Monday, 1 December 2014

#16 - “The Modern Gentleman: A Guide To Essential Manners, Savvy & Vice” by Phineas Mollod and Jason Tesauro

I'll thrust my groin whenever I damn well please.


By Peartree

(book chosen by Captain Charisma)

Editors Note: Captain Charisma thought Peartree would be the most suited to review a book on gentlemanly conduct due to his regular and common disgraceful behaviour. Judging from the review, he clearly did not learn a thing. Next time I go on holiday with him I hope he at least brings more than one fucking suit.

The Modern Gentleman is a mish mash guide of bizarrely random and sometimes confusing topics. Useful subjects such as artful conversation and apologies are followed by perplexing over analyses of mundane subjects, such as a how-to of pouring ketchup out of a glass Heinz bottle. One particularly peculiar topic was the method of calculating how many shirts one should bring on a trip, whereby a Modern Gentleman should take the numbers of pants exponentiated by three and adding the number of shoes, finding the square root of this sum, then finally adding the number of days. Let me tell ya, I spent four goddamned days in Tijuana wearing only one suit and shirt and never had a problem.

The advice given by Mollod and Tesauro on the various topics are... curious at times. While I’ll agree that learning about oysters down at the local market is a sound idea to help me become the well rounded gentleman I strive to be, I have to question their thoughts on family reunions and their choice of puns. Stating “Incest-dentally, it is not discourteous to express lingering affections for single, peripheral kinfolk…” I don’t think I've ever been described as prudish but I certainly draw the line before incest.

In fact there are number of off putting lines I found throughout the book. Have a mistress which you fell in love with? You can leave your wife, but “the mistress must be superior beyond a reasonable doubt”. Getting to see your new flings apartment for the first time? Feel free to check drawers and even “glance askance at the bathroom trash. signs of birth control method or that time of the month are often in plain sight”. If you find yourself at a Passover celebration “you may gleefully aid the kids hunting the afikoman, a hidden sheet of matzo -- though, as many a disappointed suitor has discovered, it’s invariably behind the couch cushion, not under the skirt of the eldest daughter.”

Most of the guidance given, using colourful metaphors, revolves around sex, furthering the stereotype that all males really care about is getting their Axolotl in fresh new waters. The lavish language gave me quite the queer expression trying to decipher what it was they were saying without actually saying it. “Prolong and tease by peppering oral pleasures with plenty of hand jive. Use different utensils for different dishes, don’t mix peas and carrots; and never explore the fundament too early in the count”. Ok I get the first part, get my hands working while I'm whistling in the weeds. Then I would say use different toys with different women, not everyone’s into pegging, I get it. But that peas and carrots thing? I just have no clue. And the last is yet another anal innuendo.

Approximately a third of the book seems to be about how to initiate a three-some (hint: get a girl to bring on another girl) or vanguarding their benefits, but peppered throughout are little nuggets of everlasting knowledge. How to organize your fridge, a primer on cotton-candy, and my personal favourite, which I will certainly retain into my golden years, is “sandwiches are instantly enlivened with a diagonal cut, a toothpick, and a green olive.”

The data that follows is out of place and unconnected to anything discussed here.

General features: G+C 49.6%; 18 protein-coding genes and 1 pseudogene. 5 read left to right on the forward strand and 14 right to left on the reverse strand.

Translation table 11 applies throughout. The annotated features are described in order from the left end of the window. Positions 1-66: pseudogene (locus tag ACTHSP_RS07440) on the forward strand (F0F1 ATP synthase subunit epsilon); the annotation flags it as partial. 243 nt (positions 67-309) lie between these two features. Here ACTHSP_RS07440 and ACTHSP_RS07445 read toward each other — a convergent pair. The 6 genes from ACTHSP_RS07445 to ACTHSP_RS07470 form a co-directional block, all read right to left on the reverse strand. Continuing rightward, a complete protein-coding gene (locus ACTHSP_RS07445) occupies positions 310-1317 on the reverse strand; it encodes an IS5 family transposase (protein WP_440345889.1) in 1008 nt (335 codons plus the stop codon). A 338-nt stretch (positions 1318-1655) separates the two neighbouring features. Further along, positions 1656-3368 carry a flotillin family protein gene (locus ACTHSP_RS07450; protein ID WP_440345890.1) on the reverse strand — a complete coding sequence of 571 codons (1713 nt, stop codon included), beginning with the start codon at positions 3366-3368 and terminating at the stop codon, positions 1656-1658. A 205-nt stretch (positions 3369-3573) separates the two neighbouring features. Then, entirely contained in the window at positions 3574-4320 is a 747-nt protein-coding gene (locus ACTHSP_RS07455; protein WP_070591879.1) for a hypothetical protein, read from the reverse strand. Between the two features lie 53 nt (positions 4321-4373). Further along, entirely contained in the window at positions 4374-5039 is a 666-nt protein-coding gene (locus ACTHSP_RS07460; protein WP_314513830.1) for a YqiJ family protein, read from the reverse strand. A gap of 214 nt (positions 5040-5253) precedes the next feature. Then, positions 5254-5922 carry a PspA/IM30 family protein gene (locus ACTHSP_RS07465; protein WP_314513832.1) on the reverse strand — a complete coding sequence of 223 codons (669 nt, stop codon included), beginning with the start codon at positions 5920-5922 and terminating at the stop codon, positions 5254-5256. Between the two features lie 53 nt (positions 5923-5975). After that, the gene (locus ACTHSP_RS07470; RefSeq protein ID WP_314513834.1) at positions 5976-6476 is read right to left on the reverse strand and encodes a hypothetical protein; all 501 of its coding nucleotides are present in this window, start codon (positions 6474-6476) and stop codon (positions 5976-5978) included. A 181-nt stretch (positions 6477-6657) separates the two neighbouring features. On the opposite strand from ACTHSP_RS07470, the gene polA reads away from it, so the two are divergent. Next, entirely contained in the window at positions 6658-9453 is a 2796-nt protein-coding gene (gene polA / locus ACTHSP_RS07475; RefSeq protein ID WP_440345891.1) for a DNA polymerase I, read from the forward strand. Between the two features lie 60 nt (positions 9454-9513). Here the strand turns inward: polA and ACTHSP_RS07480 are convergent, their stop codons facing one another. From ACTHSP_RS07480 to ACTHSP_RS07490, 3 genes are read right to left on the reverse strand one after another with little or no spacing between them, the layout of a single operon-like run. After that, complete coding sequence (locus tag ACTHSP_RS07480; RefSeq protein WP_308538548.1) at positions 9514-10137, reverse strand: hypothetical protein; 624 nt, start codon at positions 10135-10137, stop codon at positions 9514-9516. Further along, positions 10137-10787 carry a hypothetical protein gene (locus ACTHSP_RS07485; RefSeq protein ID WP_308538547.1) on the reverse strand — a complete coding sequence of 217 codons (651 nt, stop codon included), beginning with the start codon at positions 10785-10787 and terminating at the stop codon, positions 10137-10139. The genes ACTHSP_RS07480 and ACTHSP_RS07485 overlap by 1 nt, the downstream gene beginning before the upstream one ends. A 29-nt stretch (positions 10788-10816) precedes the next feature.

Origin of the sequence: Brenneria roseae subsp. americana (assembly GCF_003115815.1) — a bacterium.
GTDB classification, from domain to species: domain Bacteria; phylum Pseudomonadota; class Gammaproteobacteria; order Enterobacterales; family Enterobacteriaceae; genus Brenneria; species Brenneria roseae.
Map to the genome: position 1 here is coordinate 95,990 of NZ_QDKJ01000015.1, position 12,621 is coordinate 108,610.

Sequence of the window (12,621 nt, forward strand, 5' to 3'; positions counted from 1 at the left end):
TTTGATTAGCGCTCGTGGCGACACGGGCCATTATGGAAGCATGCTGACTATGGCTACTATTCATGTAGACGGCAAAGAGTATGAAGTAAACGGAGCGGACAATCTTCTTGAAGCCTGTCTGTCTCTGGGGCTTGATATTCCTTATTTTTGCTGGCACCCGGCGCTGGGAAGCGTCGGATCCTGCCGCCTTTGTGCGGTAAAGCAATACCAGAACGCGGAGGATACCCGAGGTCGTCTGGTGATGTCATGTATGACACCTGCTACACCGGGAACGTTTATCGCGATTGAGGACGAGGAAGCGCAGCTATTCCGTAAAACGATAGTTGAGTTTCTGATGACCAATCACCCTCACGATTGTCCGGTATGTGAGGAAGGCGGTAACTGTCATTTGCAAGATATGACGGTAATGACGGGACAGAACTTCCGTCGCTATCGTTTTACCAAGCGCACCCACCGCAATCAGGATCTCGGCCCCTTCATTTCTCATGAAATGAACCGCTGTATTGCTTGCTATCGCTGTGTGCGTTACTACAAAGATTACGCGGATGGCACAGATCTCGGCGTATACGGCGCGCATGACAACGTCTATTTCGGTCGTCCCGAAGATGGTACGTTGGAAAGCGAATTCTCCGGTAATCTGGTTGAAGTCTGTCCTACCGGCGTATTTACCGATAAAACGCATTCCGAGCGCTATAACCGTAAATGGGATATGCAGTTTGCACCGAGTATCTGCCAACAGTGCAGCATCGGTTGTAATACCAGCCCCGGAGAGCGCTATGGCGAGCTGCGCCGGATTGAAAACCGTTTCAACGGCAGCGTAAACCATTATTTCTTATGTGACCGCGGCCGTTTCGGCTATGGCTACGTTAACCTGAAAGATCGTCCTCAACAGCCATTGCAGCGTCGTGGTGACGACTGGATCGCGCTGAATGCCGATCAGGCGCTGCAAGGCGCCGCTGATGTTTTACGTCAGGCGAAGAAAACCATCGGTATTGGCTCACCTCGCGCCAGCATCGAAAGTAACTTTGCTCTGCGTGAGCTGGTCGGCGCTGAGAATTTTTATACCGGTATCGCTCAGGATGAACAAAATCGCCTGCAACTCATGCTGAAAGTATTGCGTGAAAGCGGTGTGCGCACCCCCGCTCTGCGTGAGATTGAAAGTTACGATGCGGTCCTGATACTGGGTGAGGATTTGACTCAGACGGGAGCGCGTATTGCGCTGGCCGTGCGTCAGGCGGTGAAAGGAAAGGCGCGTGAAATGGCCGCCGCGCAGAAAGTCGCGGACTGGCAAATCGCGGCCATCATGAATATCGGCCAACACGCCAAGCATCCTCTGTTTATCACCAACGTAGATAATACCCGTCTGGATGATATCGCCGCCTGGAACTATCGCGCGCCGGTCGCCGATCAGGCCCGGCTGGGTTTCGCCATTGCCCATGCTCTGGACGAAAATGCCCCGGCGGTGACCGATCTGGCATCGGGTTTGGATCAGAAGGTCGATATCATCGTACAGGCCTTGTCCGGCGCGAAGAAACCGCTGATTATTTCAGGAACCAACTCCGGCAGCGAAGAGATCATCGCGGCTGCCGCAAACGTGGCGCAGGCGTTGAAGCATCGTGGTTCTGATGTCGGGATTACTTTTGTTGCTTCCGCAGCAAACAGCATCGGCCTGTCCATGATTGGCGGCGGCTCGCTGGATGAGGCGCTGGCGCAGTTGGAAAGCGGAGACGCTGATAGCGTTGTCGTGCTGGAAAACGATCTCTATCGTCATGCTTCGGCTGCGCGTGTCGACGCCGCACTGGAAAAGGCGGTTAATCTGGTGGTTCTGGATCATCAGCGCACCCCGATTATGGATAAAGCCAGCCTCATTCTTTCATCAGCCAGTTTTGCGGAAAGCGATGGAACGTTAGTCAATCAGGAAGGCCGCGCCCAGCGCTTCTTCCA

Another aspect I will certainly find useful is the again overly complex charts and systems devised to help me; grade my trinkets into useful or throwaways based on meaningfulness, uniqueness, familiarity, and the wonderfully named arc of archivability, or how to categorize my friends and acquaintances into appropriate circles, and measuring my anger and outbursts on a one to ten scale system.

Well after reading this book I would say my anger would reside at a paltry two, alongside accidentally “ignoring a wet paint sign”. I’ll brush it off and keep on my way. But for any self-inflated, privileged asshat who feels like they have to read a book which starts out with “knot up your ascot, pour a glass of sherry, and dim the lights; your Man Cycle is peaking” to become a gentleman is already lost. Leave the over the top exuberances to Kelsey Grammar. Take inspiration from the laconic Tao Te Ching and leave with just one page of Sam Martin’s ten rules, leaving open any interpretation you wish. Reading this books cacophony of ideas of triviality will get you no where. Obsessing over minuscule details about which flatware is best for caviar for you to impress those around you is about as bad as negging women in hopes of sleeping with them. However, if you are actually interested in caviar, than pick up a book about that subject, not a book about how to fake your way through a selection of topics and interests while having no real interests of your own.

But I leave you fair reader with one last golden truth from our authors which I hope you will take to heart: “intimacy grows lush like plush moss on a rotten log”. Try not to waste that intimate moss on frivolous details.

- Peartree

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